In early May, Nicki Minaj's remix of Doja Cat's "Say So" peaked at number one on the Billboard Hot 100 chart—the first song by two female rappers ever to do so. This triumph was made even sweeter by the fact that Beyonce's remix of Megan Thee Stallion's Savage had secured the number two spot. Four Black women had outsold every other artist in the country that week. There is no more significant proof that we are currently watching some sort of hip–hop renaissance unfold.

In 2017, Street posed the question "Where are The Women of Hip–Hop?" but in 2020 you would have to be living under a rock not to be aware of the massive waves that women have been creating in the industry over the last few years. From TikTok to festival lineups, female rappers are everywhere. Like the rest of the music industry, hip–hop used to be a man's world with room for only a few female rappers at a time (we all remember the Cardi vs Nicki saga in 2018). But in 2020, the women of rap are no longer sitting idly by waiting for their chance to be recognized. During the early 2000's you could count the number of notable female rappers on the one hand. But, now you can find multiple playlists on streaming services such as Spotify filled with enough songs to listen to female rappers exclusively. 

The song of the summer undoubtedly has to be "WAP", the latest collaboration by Megan Thee Stallion and Cardi B. "WAP" explores female sexuality, something which is usually taboo in mainstream media and does so in a sex–positive way. Men in the rap industry have long degraded women and demanded that they perform sexual acts on them in their lyrics, but "WAP" flips the switch on this. Whenever sexual references are made to their bodies, it's in the control of the woman, not the man. Moreover, Megan Thee Stallion and Cardi B prioritize female pleasure over the male ego and in a world where women have been conditioned to be submissive for decades, it's an undeniably powerful message.

However, nothing is so entirely straightforward. Many Republican politicians, despite an impending election, took to Twitter to express their disdain for the song. Former Congressional candidate DeAnna Lorraine tweeted "Cardi B & Megan Thee Stallion just set the entire female gender back by 100 years with their disgusting & vile "WAP" song." James P Bradley, who is running for a Congressional seat in California, also chimed in saying "Cardi B & Megan Thee Stallion are what happens when children are raised without God and without a strong father figure. Their new "song" The #WAP (which i heard accidentally) made me want to pour holy water in my ears and I feel sorry for future girls if this is their role model!". Although the popularity of female rappers has skyrocketed recently, this kind of criticism is far from new.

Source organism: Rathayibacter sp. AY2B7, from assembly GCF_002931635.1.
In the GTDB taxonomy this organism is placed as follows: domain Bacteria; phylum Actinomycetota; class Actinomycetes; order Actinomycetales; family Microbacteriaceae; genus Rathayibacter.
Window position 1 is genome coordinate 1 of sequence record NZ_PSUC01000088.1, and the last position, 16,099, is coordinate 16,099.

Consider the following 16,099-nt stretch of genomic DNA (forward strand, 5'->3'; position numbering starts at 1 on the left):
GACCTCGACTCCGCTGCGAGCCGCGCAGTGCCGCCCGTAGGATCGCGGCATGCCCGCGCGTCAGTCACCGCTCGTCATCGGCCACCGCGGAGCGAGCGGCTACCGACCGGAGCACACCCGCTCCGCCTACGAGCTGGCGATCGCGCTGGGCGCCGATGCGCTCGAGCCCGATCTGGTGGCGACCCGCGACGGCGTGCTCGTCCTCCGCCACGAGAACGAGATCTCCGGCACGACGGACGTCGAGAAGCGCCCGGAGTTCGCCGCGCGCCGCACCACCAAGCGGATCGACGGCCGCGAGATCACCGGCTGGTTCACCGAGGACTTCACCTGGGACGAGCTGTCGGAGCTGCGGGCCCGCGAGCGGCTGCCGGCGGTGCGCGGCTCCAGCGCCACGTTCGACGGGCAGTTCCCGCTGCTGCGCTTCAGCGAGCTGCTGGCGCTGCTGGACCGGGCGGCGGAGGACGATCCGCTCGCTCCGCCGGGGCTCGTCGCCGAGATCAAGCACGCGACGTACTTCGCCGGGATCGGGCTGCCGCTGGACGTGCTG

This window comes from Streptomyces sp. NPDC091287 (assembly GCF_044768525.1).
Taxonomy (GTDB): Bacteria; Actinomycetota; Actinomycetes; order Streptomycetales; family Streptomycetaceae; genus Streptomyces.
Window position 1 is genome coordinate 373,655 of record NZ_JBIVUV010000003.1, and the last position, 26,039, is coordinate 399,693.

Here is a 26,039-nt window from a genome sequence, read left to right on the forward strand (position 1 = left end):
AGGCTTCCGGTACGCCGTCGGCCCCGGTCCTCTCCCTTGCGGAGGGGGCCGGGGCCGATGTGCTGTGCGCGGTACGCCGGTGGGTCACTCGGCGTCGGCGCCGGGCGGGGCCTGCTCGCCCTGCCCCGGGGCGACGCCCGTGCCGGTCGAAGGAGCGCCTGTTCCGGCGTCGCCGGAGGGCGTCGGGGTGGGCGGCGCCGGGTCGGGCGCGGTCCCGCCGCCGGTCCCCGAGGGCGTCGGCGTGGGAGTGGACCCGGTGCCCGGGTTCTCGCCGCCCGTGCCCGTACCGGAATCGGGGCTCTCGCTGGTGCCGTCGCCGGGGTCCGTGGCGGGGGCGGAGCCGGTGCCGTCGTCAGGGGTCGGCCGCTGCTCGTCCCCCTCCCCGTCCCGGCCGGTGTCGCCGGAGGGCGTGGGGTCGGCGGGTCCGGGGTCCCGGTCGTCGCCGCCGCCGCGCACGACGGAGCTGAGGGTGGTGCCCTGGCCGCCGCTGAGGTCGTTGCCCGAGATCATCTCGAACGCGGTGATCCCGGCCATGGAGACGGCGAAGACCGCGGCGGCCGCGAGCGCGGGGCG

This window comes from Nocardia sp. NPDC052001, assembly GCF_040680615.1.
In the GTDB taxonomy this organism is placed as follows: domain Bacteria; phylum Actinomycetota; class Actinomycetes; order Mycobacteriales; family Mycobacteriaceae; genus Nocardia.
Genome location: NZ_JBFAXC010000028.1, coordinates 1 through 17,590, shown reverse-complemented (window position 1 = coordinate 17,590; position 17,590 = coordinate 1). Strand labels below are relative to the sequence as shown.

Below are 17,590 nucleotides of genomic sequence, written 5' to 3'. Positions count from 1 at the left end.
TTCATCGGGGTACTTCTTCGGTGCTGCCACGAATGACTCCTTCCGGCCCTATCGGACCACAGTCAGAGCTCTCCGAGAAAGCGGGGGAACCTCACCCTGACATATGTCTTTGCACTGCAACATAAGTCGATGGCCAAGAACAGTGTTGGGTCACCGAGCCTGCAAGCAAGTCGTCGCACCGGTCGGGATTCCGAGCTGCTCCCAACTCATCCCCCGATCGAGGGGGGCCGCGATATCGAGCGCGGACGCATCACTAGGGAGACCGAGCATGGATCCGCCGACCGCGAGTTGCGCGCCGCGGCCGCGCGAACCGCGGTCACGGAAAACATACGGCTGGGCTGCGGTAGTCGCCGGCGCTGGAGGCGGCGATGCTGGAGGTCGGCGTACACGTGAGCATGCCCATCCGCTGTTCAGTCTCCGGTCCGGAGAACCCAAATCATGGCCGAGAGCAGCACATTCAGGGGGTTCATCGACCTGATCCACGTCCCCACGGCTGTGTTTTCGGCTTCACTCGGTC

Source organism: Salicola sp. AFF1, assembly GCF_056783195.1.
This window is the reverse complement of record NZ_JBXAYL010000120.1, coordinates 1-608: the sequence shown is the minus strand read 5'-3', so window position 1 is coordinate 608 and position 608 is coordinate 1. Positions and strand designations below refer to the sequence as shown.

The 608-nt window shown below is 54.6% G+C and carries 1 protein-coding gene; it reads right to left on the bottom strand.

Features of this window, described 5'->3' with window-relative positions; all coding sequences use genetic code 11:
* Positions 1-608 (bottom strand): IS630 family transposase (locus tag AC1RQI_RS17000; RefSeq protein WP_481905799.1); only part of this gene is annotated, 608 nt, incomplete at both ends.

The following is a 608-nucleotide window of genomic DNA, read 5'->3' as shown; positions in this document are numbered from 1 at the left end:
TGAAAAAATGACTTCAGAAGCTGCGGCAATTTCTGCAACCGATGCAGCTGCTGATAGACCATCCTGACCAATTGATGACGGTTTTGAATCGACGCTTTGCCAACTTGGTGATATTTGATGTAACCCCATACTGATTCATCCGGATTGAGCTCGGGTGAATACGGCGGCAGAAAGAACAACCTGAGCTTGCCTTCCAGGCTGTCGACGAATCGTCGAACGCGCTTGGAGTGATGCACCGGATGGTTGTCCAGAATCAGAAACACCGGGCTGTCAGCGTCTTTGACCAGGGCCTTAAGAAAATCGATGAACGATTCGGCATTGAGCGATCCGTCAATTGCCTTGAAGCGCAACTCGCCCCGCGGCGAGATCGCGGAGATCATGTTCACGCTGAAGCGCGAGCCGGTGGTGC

In fact, similar criticism can be found in Penn's very own Statesman, who had a lot to say about the popular rapper CupcakKe performing at the 2018 Spring Fling celebration. CupcakKe is part of this new generation of female rappers taking the industry by storm with their expression of unapologetic female sexuality. With songs such as "Vagina" and "Deepthroat", it would seem unconventional to label CupcakKe as a feminist icon. But with her being so in charge of her own sexuality and inviting her fans to do the same, well, how could she not be? Other sex–positive female rappers include Khia, whose "My Neck, My Back (Lick It)" is infamous. It would be easy to write this song off as a dirty song about oral sex, but the question is whether Khia is being written off for the song's content, or simply because she's a woman. When the song came out in 2002, it was ripped to shred by critics, but Khia's male counterparts were able to release albums about female degradation—such as Snoop Dogg's "Lollipop"—and even jokes about rape with little to no rebuttal. The song depicts the rare image of a woman who is sexual without trying to hide it or attain sexuality through pleasing a man and instead demands that she be pleased as well. With her lyrics, Khia fights for sexual equality in the bedroom, an issue which has notoriously been silently ignored.

But critics are not loud enough to silence female rappers. "WAP" is a perfect example of this. It garnered a massive 26.5 million views in its first day on YouTube and topped charts all over the globe and even broke the first–day streaming records for both female rap songs and all–female collaborations.


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